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July 14, 2004 : Cutting Out the Transom and Trimming the Motor Well - since my last entry I installed the motorwell bulkheads by putting fillets on the interior side of the bulkheads (not shown).

This boat is designed to have a slot in the transom and a motor mount/well inside the hull.  The purpose of the slot is to allow the outboard motor to tilt up when the boat is not being used.  The advantage of this configuration is that  two small compartments are created for portable gas tanks.  The whole affair is covered with a hinged top and keeps the decks cleared for chairs, etc.

I had originally planned to cut out the transom slot after rolling the boat over.  After considerable thought I realized that this job should really be done before flipping the hull.

Before cutting out the transom I did a little housekeeping and trimmed the rail and some of the planking off the back of the transom. Next I got my trusty saber saw and started cutting out the slot in the transom to open up the motor well.
After cutting into the transom a short way I used my Japanese pull saw to extend the cut on both sides of where the transom slot will be cut. Next I used my saber saw to cut across the back of the inside of the motor well.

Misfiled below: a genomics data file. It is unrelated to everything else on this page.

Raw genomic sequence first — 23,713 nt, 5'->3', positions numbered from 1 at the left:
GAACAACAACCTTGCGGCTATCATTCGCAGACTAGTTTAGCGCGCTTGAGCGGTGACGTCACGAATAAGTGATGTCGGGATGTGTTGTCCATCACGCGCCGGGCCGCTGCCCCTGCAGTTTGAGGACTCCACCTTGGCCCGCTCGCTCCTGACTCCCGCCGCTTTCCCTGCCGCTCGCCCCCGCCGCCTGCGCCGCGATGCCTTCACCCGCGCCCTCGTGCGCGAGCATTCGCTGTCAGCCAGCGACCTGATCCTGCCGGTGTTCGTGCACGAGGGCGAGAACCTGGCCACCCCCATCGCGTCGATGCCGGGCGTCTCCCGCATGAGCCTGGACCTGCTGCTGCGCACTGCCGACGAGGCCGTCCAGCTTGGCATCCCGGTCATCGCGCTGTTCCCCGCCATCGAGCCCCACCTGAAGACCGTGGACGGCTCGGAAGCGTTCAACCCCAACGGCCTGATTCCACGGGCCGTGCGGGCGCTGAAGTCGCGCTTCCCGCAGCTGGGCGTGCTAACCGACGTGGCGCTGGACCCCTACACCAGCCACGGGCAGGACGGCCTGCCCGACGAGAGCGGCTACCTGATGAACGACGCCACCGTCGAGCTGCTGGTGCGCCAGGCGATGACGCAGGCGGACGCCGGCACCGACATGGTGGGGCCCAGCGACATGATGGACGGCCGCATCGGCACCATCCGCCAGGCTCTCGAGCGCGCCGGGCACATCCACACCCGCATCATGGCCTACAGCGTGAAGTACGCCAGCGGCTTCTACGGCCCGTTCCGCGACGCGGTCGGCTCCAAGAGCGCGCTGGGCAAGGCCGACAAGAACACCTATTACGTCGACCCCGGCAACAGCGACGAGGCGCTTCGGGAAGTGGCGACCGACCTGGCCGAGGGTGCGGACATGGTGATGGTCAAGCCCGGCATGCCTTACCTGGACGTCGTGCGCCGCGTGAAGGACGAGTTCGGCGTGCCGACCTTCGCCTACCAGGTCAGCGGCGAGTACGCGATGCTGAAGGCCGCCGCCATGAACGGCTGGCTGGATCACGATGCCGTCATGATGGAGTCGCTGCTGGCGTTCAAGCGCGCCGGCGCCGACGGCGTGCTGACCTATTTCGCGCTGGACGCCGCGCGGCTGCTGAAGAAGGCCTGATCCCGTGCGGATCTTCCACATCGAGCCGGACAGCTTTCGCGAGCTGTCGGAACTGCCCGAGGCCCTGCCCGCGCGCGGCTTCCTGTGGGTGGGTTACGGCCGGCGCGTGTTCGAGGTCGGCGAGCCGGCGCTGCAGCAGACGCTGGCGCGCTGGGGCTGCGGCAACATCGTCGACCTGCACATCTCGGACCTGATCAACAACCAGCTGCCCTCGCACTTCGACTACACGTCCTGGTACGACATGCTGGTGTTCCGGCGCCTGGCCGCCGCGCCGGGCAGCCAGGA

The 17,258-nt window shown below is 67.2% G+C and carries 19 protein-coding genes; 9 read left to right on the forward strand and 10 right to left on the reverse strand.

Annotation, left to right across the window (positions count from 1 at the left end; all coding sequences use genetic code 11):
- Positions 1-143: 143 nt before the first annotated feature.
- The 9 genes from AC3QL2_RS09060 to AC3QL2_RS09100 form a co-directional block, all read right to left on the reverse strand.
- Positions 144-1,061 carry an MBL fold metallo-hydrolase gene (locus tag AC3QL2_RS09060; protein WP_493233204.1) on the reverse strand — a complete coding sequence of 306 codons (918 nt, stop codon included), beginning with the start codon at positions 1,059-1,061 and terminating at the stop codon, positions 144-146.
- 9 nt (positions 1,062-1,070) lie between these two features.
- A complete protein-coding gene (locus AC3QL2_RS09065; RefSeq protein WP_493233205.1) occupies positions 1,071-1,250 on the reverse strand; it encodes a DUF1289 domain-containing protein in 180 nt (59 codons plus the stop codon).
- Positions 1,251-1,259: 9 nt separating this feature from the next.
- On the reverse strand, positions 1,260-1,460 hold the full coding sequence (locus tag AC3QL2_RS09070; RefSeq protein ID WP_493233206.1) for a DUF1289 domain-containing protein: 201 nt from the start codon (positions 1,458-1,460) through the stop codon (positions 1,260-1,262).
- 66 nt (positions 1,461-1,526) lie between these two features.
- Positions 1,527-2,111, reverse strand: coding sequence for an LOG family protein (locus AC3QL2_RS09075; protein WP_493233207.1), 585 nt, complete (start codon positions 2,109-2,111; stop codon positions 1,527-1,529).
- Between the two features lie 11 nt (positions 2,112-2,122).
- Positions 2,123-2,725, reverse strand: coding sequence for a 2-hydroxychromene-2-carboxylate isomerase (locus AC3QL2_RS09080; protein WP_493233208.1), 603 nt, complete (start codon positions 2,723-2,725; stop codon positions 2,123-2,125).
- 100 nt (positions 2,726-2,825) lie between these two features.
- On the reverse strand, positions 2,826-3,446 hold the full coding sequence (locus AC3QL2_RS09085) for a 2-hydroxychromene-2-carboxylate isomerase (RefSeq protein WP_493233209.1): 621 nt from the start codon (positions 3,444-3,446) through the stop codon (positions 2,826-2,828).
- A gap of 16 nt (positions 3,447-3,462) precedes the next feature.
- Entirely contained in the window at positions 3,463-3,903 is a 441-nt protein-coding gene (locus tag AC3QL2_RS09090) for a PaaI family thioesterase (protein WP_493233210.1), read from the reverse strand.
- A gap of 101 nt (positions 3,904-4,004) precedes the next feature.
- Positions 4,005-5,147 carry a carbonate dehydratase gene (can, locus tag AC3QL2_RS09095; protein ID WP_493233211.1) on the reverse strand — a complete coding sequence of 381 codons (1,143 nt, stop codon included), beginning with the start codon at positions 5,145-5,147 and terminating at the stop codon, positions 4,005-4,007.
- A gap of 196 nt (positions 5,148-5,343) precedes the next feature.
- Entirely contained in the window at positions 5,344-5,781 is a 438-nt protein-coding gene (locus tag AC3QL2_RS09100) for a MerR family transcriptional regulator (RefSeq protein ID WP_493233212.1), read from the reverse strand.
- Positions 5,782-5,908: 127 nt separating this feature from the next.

Next I finished cutting the outside of the transom and removed the transom slot.

I used my Japanese pull saw to finish rough cutting the inside of the motor well.

This is the partially completed motor well.

 

This is the motor well after I  finished recutting, sanding/grinding the sides.

Here is a cross section of the back of the transom.  I'm showing this for two reasons.  First, you can get an idea of what a stitch and glue seam looks like, and second, please notice the gap in the epoxy where the two pieces of wood meet.  This gap is difficult to avoid if the epoxy paste is mixed to the correct consistency but will not cause a problem with the integrity of the hull.  When the outside of the hull is faired, the wood will be cut away down to the gap, and the gap will be filled with epoxy.  Imagine a line running parallel to the inside curvature of the epoxy fillet on the outside of the hull.  Also, the epoxy fillet will be covered with three layers of fiberglass tape and the outside of the hull will also have a good layer of fiberglass cloth.  The joint is extremely strong now, and it'll be even stronger when we get finished!

More to follow.

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